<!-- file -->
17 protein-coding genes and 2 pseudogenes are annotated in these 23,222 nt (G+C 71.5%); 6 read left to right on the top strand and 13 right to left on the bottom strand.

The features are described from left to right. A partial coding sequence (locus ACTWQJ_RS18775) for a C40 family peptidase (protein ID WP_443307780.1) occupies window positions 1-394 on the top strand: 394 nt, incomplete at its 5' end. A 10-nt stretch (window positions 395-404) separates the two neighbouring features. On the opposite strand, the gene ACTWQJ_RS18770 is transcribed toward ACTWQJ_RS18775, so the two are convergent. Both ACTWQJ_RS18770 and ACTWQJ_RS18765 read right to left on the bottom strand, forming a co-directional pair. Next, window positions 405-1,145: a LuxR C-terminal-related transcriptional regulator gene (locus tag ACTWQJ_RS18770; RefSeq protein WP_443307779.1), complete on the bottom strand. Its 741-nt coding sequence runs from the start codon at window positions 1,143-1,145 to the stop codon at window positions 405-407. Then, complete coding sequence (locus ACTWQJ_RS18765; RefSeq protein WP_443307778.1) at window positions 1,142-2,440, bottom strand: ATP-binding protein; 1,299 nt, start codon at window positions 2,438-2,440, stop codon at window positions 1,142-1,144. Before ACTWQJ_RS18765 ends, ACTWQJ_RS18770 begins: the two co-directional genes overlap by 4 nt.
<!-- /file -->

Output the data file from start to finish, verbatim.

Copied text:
17 protein-coding genes and 2 pseudogenes are annotated in these 23,222 nt (G+C 71.5%); 6 read left to right on the top strand and 13 right to left on the bottom strand.

The features are described from left to right. A partial coding sequence (locus ACTWQJ_RS18775) for a C40 family peptidase (protein ID WP_443307780.1) occupies window positions 1-394 on the top strand: 394 nt, incomplete at its 5' end. A 10-nt stretch (window positions 395-404) separates the two neighbouring features. On the opposite strand, the gene ACTWQJ_RS18770 is transcribed toward ACTWQJ_RS18775, so the two are convergent. Both ACTWQJ_RS18770 and ACTWQJ_RS18765 read right to left on the bottom strand, forming a co-directional pair. Next, window positions 405-1,145: a LuxR C-terminal-related transcriptional regulator gene (locus tag ACTWQJ_RS18770; RefSeq protein WP_443307779.1), complete on the bottom strand. Its 741-nt coding sequence runs from the start codon at window positions 1,143-1,145 to the stop codon at window positions 405-407. Then, complete coding sequence (locus ACTWQJ_RS18765; RefSeq protein WP_443307778.1) at window positions 1,142-2,440, bottom strand: ATP-binding protein; 1,299 nt, start codon at window positions 2,438-2,440, stop codon at window positions 1,142-1,144. Before ACTWQJ_RS18765 ends, ACTWQJ_RS18770 begins: the two co-directional genes overlap by 4 nt.